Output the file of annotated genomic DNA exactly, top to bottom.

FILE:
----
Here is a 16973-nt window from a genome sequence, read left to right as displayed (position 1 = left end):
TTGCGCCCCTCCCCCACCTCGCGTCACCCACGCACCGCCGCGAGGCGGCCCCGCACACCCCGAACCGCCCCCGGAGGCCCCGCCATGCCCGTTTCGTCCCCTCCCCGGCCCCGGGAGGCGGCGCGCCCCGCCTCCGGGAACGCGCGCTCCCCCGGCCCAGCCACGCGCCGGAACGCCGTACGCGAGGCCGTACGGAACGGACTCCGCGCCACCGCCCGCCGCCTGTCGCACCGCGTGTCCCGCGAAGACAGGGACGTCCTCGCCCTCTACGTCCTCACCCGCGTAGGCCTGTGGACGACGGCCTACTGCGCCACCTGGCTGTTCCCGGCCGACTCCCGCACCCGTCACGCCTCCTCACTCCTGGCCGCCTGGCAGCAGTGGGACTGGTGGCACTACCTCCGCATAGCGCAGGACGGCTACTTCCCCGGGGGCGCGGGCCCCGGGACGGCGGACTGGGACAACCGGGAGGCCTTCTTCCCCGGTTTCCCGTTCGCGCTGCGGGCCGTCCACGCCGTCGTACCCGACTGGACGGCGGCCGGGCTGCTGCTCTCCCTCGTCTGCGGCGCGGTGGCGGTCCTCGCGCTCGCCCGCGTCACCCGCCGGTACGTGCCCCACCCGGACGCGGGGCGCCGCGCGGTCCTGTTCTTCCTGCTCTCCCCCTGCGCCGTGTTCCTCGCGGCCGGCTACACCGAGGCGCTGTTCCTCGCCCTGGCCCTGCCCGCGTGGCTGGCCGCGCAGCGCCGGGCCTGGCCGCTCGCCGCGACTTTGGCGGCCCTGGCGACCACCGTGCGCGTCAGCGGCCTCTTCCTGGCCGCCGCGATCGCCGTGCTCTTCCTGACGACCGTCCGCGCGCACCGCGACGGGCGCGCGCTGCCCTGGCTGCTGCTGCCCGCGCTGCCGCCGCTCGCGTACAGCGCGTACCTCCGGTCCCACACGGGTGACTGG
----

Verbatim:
Here is a 16973-nt window from a genome sequence, read left to right as displayed (position 1 = left end):
TTGCGCCCCTCCCCCACCTCGCGTCACCCACGCACCGCCGCGAGGCGGCCCCGCACACCCCGAACCGCCCCCGGAGGCCCCGCCATGCCCGTTTCGTCCCCTCCCCGGCCCCGGGAGGCGGCGCGCCCCGCCTCCGGGAACGCGCGCTCCCCCGGCCCAGCCACGCGCCGGAACGCCGTACGCGAGGCCGTACGGAACGGACTCCGCGCCACCGCCCGCCGCCTGTCGCACCGCGTGTCCCGCGAAGACAGGGACGTCCTCGCCCTCTACGTCCTCACCCGCGTAGGCCTGTGGACGACGGCCTACTGCGCCACCTGGCTGTTCCCGGCCGACTCCCGCACCCGTCACGCCTCCTCACTCCTGGCCGCCTGGCAGCAGTGGGACTGGTGGCACTACCTCCGCATAGCGCAGGACGGCTACTTCCCCGGGGGCGCGGGCCCCGGGACGGCGGACTGGGACAACCGGGAGGCCTTCTTCCCCGGTTTCCCGTTCGCGCTGCGGGCCGTCCACGCCGTCGTACCCGACTGGACGGCGGCCGGGCTGCTGCTCTCCCTCGTCTGCGGCGCGGTGGCGGTCCTCGCGCTCGCCCGCGTCACCCGCCGGTACGTGCCCCACCCGGACGCGGGGCGCCGCGCGGTCCTGTTCTTCCTGCTCTCCCCCTGCGCCGTGTTCCTCGCGGCCGGCTACACCGAGGCGCTGTTCCTCGCCCTGGCCCTGCCCGCGTGGCTGGCCGCGCAGCGCCGGGCCTGGCCGCTCGCCGCGACTTTGGCGGCCCTGGCGACCACCGTGCGCGTCAGCGGCCTCTTCCTGGCCGCCGCGATCGCCGTGCTCTTCCTGACGACCGTCCGCGCGCACCGCGACGGGCGCGCGCTGCCCTGGCTGCTGCTGCCCGCGCTGCCGCCGCTCGCGTACAGCGCGTACCTCCGGTCCCACACGGGTGACTGG